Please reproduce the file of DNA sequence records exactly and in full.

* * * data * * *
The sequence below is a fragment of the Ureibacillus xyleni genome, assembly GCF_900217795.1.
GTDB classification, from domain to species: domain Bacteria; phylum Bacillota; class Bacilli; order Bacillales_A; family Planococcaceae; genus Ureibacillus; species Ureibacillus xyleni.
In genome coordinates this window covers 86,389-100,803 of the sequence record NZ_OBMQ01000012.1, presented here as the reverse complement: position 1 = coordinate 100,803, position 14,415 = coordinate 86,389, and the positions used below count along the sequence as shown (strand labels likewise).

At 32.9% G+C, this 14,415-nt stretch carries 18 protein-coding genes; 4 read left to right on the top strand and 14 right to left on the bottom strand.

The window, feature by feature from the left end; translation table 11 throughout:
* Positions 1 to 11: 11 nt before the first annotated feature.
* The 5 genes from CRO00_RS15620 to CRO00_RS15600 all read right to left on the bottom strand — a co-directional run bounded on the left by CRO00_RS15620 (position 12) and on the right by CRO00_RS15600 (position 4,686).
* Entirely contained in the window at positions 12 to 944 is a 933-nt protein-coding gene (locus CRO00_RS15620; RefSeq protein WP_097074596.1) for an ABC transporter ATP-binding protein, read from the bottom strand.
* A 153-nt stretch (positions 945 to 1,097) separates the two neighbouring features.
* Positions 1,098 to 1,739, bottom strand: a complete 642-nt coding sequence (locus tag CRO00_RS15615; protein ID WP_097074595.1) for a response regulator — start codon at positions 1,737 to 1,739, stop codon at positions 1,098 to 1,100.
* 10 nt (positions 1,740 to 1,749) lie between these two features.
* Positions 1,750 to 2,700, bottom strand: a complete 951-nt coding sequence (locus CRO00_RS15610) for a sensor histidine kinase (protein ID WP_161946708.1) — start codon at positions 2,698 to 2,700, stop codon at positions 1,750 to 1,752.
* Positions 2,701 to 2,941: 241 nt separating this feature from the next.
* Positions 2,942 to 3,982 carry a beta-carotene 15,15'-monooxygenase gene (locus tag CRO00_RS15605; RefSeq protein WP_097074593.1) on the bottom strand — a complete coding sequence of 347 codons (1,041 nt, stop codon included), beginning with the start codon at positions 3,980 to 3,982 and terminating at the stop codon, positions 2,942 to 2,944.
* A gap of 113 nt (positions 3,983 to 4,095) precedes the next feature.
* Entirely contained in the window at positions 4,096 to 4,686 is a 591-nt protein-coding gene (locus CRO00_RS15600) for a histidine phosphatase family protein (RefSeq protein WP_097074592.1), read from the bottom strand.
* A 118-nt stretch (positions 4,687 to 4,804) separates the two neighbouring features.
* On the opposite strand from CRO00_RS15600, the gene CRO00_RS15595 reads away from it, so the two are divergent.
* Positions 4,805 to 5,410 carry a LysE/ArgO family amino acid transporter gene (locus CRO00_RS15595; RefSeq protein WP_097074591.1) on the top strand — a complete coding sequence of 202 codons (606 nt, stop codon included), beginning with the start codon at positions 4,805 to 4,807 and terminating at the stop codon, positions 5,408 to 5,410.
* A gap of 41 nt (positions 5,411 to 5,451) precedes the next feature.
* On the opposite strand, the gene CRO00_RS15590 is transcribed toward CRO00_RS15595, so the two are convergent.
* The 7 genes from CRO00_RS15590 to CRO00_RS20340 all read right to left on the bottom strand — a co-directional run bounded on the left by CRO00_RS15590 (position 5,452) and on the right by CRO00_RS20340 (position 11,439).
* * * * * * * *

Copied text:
The sequence below is a fragment of the Ureibacillus xyleni genome, assembly GCF_900217795.1.
GTDB classification, from domain to species: domain Bacteria; phylum Bacillota; class Bacilli; order Bacillales_A; family Planococcaceae; genus Ureibacillus; species Ureibacillus xyleni.
In genome coordinates this window covers 86,389-100,803 of the sequence record NZ_OBMQ01000012.1, presented here as the reverse complement: position 1 = coordinate 100,803, position 14,415 = coordinate 86,389, and the positions used below count along the sequence as shown (strand labels likewise).

At 32.9% G+C, this 14,415-nt stretch carries 18 protein-coding genes; 4 read left to right on the top strand and 14 right to left on the bottom strand.

The window, feature by feature from the left end; translation table 11 throughout:
* Positions 1 to 11: 11 nt before the first annotated feature.
* The 5 genes from CRO00_RS15620 to CRO00_RS15600 all read right to left on the bottom strand — a co-directional run bounded on the left by CRO00_RS15620 (position 12) and on the right by CRO00_RS15600 (position 4,686).
* Entirely contained in the window at positions 12 to 944 is a 933-nt protein-coding gene (locus CRO00_RS15620; RefSeq protein WP_097074596.1) for an ABC transporter ATP-binding protein, read from the bottom strand.
* A 153-nt stretch (positions 945 to 1,097) separates the two neighbouring features.
* Positions 1,098 to 1,739, bottom strand: a complete 642-nt coding sequence (locus tag CRO00_RS15615; protein ID WP_097074595.1) for a response regulator — start codon at positions 1,737 to 1,739, stop codon at positions 1,098 to 1,100.
* 10 nt (positions 1,740 to 1,749) lie between these two features.
* Positions 1,750 to 2,700, bottom strand: a complete 951-nt coding sequence (locus CRO00_RS15610) for a sensor histidine kinase (protein ID WP_161946708.1) — start codon at positions 2,698 to 2,700, stop codon at positions 1,750 to 1,752.
* Positions 2,701 to 2,941: 241 nt separating this feature from the next.
* Positions 2,942 to 3,982 carry a beta-carotene 15,15'-monooxygenase gene (locus tag CRO00_RS15605; RefSeq protein WP_097074593.1) on the bottom strand — a complete coding sequence of 347 codons (1,041 nt, stop codon included), beginning with the start codon at positions 3,980 to 3,982 and terminating at the stop codon, positions 2,942 to 2,944.
* A gap of 113 nt (positions 3,983 to 4,095) precedes the next feature.
* Entirely contained in the window at positions 4,096 to 4,686 is a 591-nt protein-coding gene (locus CRO00_RS15600) for a histidine phosphatase family protein (RefSeq protein WP_097074592.1), read from the bottom strand.
* A 118-nt stretch (positions 4,687 to 4,804) separates the two neighbouring features.
* On the opposite strand from CRO00_RS15600, the gene CRO00_RS15595 reads away from it, so the two are divergent.
* Positions 4,805 to 5,410 carry a LysE/ArgO family amino acid transporter gene (locus CRO00_RS15595; RefSeq protein WP_097074591.1) on the top strand — a complete coding sequence of 202 codons (606 nt, stop codon included), beginning with the start codon at positions 4,805 to 4,807 and terminating at the stop codon, positions 5,408 to 5,410.
* A gap of 41 nt (positions 5,411 to 5,451) precedes the next feature.
* On the opposite strand, the gene CRO00_RS15590 is transcribed toward CRO00_RS15595, so the two are convergent.
* The 7 genes from CRO00_RS15590 to CRO00_RS20340 all read right to left on the bottom strand — a co-directional run bounded on the left by CRO00_RS15590 (position 5,452) and on the right by CRO00_RS20340 (position 11,439).